Paul Di Capua MED ’09 SOM ’09 unloaded his medical gear from the trunk of a Toyota. It was a typical day on the job for the primary care physician. Di Capua slung his bag onto his back, hiked a scale under his arm and then trooped across his patient’s lawn.

An elderly man with diabetes, hepatitis C and a heart condition waited for Di Capua. The man lived on the top floor of an apartment complex, and the steps leading up to his unit were narrow enough for Di Capua, a healthy middle-aged man, to have to climb slowly in order to not lose his footing.

An ashtray sat on the staircase. The smell of cigarette smoke greeted Di Capua as he entered the small apartment. After a warm welcome, Di Capua unloaded his gear and began a series of medical assessments, including taking the patient’s blood pressure and listening to his breathing. All the while, Di Capua conversed with the patient, making small talk and asking about his medications.

Afterwards, Di Capua turned the conversation.

“Can I look in your fridge?”

The refrigerator, adorned with both Meals-On-Wheels and CareMore magnets, contained little food. The patient explained that his next allowance of food stamps had yet to arrive, but that he still received a hot meal from Meals-On-Wheels every day for lunch. Di Capua, concerned about the patient’s blood sugar, asked about the sodas in the fridge and the sugary cereals on the counter, but the patient swore that his partner, not him, consumed them. Satisfied with his answer, Di Capua closed the fridge and reminded the patient to call the number on the CareMore magnet if he experienced any acute changes with his health.

Like any other primary care provider, Di Capua serves on the frontlines of health care. He is the first doctor that patients turn to when new symptoms of an illness crop up, and he helps his patients manage their existing health conditions. But unlike typical primary care practitioners, Di Capua and his team at CareMore — an East Haven-based center that serves New Haven county — treat only those with the highest medical need.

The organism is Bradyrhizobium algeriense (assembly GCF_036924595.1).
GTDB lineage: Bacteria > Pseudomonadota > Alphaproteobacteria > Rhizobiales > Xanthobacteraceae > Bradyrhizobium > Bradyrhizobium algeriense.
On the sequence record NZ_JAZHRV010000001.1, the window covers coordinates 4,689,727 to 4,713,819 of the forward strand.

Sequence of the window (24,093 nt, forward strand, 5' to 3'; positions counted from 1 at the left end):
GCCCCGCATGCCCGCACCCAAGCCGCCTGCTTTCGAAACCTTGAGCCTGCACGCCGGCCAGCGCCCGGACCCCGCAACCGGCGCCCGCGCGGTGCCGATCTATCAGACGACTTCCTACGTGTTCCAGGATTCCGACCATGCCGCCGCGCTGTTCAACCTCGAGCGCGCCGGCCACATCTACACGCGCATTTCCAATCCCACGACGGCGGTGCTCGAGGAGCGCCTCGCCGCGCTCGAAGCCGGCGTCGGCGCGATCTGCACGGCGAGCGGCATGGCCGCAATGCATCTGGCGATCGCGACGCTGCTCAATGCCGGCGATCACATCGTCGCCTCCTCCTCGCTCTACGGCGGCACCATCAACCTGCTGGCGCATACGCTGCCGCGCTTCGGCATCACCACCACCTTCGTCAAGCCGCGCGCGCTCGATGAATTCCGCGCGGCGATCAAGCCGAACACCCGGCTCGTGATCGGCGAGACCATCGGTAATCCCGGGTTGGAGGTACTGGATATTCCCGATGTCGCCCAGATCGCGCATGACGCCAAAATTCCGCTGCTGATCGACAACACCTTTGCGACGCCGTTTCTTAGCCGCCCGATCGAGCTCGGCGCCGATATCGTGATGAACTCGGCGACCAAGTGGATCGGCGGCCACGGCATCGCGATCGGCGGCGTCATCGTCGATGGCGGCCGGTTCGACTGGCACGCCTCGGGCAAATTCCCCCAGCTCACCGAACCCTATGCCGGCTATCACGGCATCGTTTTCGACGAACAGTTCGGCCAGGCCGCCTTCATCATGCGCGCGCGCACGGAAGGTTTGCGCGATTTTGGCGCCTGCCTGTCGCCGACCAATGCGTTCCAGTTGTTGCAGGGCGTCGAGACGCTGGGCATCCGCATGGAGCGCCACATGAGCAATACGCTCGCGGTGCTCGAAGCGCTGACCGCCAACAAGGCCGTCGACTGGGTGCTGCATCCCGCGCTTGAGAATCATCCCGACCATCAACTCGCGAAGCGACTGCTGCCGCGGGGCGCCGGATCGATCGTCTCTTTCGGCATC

The typical CareMore patient in Connecticut lives alone and has a complex health profile, often including multiple chronic diseases, mental illness and difficulty with daily activities such as eating, bathing or toileting. Care for patients with this profile, according to Di Capua, amounts to over 75 percent of health care costs in the U.S.

“We are designed to deliver value, for concentrating a lot of resources on the most complex patients,” Di Capua said.

Systemic issues impacting physician reimbursement forces most primary care doctors to spend only a few minutes consulting their patients at each visit, according to Di Capua. For those with complex health profiles, like CareMore’s patients, that time is simply not adequate to fully address all of their health conditions. Many CareMore patients also face socioeconomic obstacles — such as food insecurity or unsafe housing and transportation — that might fly under the radar at other practices.

“Fifteen, 20 minute visits for patients who have unstable electricity,” said Jay Mathur, a CareMore physician. “I can do everything I want in terms of changing insulin — the amount of units you’re taking a day — but if you don’t have a refrigerator to refrigerate them in, does it really matter?”